Announcers

Student of the Game: Joe Buck and Troy Aikman earn an A for Fox’ coverage of Minnesota’s OT win

Former Dallas quarterback was for the most part spot-on and Buck crisply delivered his usual pithy call

Fox commentators, Joe Buck, Mike Pereira and Troy Aikman (l-r)

Fox’ A team of Joe Buck and Troy Aikman came through with an A performance yesterday, covering the overtime thriller in New Orleans. There was little they left unreported, other than the controversial game winning catch by receiver Kyle Rudolph. To their credit, they did aptly share what they knew before having to turn the telecast over to the post game studio.

The league’s decision not to review the touchdown catch for a possible offensive interference call was more post game fodder for pundits and fans. Fox’ rules interpretation expert, Mike Pereira sounded surprised himself that New York didn’t look at it before declaring the game over.

Here’s a breakdown of their work:

  • Praise for versatile Taysom Hill. Aikman says, “He does more than anyone.” As the game progressed, Hill performed as Aikman suggested. Buck chimed in, saying, “Hill probably drives the team bus and delivers room service to his teammates”. On three consecutive plays, Hill ran for a first down, threw a 50-yard pass and made a crucial block on a touchdown run.
  • Aikman tells the audience early in the game to look for the outside running game of the Vikings. As the game progressed, we saw many pitches and outside zones to Dalvin Cook and a handful to Alexander Mattison. Aikman says if the New Orleans linebackers don’t get touched by the offensive line they will be free to roam sideline to sideline and make plays. It didn’t work out that way. Cook ran for 94 yards.
  • Aikman nails the strategy of Minnesota’s defensive line. On the first drive for New Orleans, Aikman points out that Vikings defensive ends Everson Griffen and Danielle Hunter are key to the pass rush and to stopping Drew Brees. Aikman was spot on. Griffen and Hunter dominated the game with multiple sacks and pressures, including a huge strip sack in the 4th quarter by Hunter. Aikman loved how the Vikings moved their ends to the interior because not only is it a look Aikman hasn’t seen from the Vikings this year, but also because Brees struggles with interior pressure due to his 6’ even height.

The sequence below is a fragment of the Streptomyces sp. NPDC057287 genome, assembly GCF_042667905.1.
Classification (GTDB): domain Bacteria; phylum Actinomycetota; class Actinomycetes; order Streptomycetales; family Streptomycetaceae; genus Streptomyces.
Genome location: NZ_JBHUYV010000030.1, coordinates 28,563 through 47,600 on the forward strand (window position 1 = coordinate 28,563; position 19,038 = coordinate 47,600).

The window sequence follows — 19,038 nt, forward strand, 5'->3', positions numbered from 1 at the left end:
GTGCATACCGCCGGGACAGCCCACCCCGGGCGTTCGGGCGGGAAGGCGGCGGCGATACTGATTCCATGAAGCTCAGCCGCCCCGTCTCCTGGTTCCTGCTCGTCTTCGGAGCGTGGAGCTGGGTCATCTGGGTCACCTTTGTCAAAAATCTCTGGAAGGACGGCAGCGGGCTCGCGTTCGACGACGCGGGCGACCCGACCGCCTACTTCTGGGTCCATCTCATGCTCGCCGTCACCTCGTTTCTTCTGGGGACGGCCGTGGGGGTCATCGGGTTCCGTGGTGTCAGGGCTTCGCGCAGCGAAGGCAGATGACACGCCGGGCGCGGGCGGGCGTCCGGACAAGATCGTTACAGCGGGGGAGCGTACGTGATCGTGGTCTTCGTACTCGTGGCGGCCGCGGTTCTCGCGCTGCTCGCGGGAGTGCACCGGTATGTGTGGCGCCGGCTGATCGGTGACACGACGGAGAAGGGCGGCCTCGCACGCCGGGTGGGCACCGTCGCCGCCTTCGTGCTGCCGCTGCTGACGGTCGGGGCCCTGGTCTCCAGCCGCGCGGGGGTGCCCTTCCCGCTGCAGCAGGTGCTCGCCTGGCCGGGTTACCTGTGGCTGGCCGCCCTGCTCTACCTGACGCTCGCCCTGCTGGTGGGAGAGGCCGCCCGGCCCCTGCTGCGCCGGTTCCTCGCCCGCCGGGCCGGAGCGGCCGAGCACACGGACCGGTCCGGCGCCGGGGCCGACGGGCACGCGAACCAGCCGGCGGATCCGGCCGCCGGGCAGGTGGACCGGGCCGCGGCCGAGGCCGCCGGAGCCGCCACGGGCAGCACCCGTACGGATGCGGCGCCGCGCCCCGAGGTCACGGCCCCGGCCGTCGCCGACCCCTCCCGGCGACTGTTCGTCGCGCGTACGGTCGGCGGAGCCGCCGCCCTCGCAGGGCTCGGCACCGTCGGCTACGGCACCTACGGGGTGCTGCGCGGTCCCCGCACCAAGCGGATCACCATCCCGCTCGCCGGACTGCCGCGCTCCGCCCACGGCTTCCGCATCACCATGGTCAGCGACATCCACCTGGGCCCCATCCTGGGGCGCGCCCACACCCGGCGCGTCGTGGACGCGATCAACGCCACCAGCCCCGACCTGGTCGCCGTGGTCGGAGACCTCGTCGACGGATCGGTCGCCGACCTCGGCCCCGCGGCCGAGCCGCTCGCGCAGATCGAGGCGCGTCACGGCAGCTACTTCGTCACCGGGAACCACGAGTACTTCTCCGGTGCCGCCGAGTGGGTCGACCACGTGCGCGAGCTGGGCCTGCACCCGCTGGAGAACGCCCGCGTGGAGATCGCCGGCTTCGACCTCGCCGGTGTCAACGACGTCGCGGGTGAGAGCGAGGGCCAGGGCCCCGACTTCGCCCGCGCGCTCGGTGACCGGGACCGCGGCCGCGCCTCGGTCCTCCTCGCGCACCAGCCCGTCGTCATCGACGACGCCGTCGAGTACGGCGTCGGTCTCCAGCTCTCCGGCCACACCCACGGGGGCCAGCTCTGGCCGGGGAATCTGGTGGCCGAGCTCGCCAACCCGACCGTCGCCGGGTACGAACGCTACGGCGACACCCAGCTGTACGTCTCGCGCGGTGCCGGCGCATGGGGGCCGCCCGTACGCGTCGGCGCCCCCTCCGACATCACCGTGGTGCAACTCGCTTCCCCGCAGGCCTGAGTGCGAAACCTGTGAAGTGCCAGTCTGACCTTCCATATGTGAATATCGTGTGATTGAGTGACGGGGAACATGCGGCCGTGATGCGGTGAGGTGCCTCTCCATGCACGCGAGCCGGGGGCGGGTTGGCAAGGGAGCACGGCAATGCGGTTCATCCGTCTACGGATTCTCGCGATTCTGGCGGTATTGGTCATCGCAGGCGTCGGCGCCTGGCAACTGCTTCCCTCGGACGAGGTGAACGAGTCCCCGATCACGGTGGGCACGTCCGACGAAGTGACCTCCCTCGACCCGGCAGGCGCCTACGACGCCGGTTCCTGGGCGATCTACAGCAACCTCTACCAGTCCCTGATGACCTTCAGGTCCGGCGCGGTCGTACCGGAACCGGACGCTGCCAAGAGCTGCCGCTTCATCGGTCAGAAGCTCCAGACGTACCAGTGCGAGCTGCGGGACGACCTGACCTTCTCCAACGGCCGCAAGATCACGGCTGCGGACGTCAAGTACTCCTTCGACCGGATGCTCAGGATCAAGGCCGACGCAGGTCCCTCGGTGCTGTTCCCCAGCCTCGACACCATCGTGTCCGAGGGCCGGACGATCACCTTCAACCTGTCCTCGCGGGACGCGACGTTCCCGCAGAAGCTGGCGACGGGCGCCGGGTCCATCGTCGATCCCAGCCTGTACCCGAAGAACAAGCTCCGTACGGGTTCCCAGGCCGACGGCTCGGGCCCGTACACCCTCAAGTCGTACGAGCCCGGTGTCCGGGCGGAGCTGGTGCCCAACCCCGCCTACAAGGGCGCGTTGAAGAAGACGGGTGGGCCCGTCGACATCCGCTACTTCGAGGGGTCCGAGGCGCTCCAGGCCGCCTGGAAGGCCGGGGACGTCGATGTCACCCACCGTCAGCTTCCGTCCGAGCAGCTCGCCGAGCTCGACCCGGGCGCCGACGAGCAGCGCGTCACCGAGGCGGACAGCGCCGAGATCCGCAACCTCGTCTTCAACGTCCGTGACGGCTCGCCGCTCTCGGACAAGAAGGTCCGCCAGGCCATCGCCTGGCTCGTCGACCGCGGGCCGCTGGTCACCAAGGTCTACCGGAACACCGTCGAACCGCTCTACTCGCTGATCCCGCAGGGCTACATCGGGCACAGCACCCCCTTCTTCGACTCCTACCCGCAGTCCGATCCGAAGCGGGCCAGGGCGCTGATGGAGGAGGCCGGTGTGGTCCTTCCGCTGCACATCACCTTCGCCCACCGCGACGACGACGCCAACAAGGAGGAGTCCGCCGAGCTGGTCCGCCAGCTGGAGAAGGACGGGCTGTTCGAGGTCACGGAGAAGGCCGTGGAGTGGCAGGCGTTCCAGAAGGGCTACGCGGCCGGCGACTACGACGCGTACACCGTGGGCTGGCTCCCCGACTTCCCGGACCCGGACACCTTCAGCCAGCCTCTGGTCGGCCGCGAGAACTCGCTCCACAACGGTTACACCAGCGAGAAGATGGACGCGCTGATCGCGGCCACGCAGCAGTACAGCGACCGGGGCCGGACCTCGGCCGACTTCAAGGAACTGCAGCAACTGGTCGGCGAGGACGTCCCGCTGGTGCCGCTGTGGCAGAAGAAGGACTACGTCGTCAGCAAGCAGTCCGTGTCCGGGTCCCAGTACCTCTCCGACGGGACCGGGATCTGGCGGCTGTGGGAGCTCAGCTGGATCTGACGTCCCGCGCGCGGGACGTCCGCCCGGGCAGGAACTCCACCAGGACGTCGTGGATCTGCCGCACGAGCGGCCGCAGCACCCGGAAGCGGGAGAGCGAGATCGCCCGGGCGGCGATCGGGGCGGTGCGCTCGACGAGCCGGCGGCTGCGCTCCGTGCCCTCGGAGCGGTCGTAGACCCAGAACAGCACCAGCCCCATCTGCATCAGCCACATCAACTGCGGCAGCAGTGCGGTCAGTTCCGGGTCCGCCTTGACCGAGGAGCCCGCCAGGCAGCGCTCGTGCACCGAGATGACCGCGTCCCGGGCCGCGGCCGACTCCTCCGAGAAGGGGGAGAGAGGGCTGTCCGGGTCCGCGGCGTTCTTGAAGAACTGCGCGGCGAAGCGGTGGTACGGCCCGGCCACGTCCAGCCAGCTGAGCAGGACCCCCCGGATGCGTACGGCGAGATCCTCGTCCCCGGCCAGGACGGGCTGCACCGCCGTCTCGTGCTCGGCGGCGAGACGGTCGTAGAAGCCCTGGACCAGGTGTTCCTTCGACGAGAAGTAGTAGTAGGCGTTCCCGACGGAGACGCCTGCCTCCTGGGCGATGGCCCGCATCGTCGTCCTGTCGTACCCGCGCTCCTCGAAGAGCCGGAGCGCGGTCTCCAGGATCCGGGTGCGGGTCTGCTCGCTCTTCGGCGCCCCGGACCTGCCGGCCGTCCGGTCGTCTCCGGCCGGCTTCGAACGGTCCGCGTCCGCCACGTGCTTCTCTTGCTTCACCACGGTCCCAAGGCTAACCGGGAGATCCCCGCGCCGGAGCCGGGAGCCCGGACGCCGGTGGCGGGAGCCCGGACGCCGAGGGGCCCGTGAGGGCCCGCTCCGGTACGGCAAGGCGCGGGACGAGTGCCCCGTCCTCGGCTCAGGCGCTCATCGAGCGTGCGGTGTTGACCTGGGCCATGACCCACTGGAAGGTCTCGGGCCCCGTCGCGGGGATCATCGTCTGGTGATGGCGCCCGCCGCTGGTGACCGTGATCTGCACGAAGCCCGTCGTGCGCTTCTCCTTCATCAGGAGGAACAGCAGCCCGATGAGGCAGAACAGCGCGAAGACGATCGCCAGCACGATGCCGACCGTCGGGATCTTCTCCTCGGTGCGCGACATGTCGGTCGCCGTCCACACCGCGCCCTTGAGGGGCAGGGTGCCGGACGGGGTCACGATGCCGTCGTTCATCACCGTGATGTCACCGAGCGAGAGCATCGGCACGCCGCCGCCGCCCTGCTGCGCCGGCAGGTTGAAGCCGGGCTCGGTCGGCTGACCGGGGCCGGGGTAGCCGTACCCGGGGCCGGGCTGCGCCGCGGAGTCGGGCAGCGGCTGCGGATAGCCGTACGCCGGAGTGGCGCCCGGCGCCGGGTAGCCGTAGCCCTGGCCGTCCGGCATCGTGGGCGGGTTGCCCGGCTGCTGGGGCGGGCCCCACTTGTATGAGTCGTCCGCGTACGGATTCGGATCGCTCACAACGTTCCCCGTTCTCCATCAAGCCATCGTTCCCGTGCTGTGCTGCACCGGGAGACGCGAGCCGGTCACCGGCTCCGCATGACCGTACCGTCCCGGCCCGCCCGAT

• Enough heft for the football aficionado? Buck and Aikman provided a pertinent overview of how the Vikings defensive effectively stopped WR Michael Thomas in the first half when he only had two catches. Aikman says he was double covered but never elaborated on what type of double coverage. Was it a type of bracket coverage, man with a safety over the top or a zone coverage method? It clearly worked because even though there is no shutting down a receiver who set the single season reception record and led the league in receiving yards, the Vikings were able to contain him to seven catches for seventy yards. (I might be a bit picky. Most general viewers might not have had an interest in great technical elaboration.)
  • The Saints key trio. Buck and Aikman didn’t detail how the Vikings shut down an elite running back, Alvin Kamara. Yet the voices did let the audience know that the trio of Thomas, Kamara, and tight end Jared Cook are what make the Saints offense go. These three didn’t have big games which is why the Saints only scored 20 points.